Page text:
Linear structure: The general structure of unvulcanized rubber. Due to the large molecular weight, without external force, the macromolecular chain is in the shape of a random curly curve. When the external force acts to remove the external force, the degree of entanglement of the coil changes, and the molecular chain rebounds, resulting in a strong tendency to restore. This is the origin of rubber's high elasticity.
Branched chain structure: the aggregation of the branched rubber macromolecular chain to form a gel. Gel is detrimental to rubber performance and processing. During rubber mixing, various compounding agents often fail to enter the gel area, resulting in partial voids, unable to form reinforcement and cross-linking, and become weak parts of the product.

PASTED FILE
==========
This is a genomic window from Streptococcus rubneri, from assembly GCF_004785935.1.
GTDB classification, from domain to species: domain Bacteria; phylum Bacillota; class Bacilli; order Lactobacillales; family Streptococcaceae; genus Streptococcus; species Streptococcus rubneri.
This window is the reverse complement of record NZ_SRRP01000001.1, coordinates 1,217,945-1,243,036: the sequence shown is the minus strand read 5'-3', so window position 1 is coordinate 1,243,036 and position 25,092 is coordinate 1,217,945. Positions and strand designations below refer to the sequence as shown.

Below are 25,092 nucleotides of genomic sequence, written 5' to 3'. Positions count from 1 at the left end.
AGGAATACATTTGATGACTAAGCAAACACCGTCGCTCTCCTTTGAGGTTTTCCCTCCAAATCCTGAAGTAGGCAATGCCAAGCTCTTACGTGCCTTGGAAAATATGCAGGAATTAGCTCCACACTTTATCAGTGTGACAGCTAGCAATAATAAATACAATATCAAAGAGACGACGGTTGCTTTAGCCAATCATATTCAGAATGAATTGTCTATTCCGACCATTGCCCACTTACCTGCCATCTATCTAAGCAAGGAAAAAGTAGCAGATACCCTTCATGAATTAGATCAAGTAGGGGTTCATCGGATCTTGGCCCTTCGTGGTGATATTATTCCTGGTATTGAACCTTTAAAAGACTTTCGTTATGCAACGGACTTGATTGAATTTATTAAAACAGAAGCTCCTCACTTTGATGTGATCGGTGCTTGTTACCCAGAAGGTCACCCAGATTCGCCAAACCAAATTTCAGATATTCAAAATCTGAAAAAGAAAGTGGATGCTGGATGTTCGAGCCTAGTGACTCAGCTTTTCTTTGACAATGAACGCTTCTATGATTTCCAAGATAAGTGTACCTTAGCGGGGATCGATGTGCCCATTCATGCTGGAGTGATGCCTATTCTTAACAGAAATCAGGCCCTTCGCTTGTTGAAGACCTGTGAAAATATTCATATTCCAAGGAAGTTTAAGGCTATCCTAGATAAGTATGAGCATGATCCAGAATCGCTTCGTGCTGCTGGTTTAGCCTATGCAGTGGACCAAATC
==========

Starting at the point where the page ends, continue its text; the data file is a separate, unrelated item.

Cross-linked structure: Linear molecules are connected to each other through the bridges of some atoms or groups of atoms to form a three-dimensional network structure. As the vulcanization process progresses, this structure continues to strengthen. In this way, the free movement ability of the chain segment decreases, the plasticity and elongation rate decrease, the strength, elasticity and hardness increase, and the compression set and swelling degree decrease.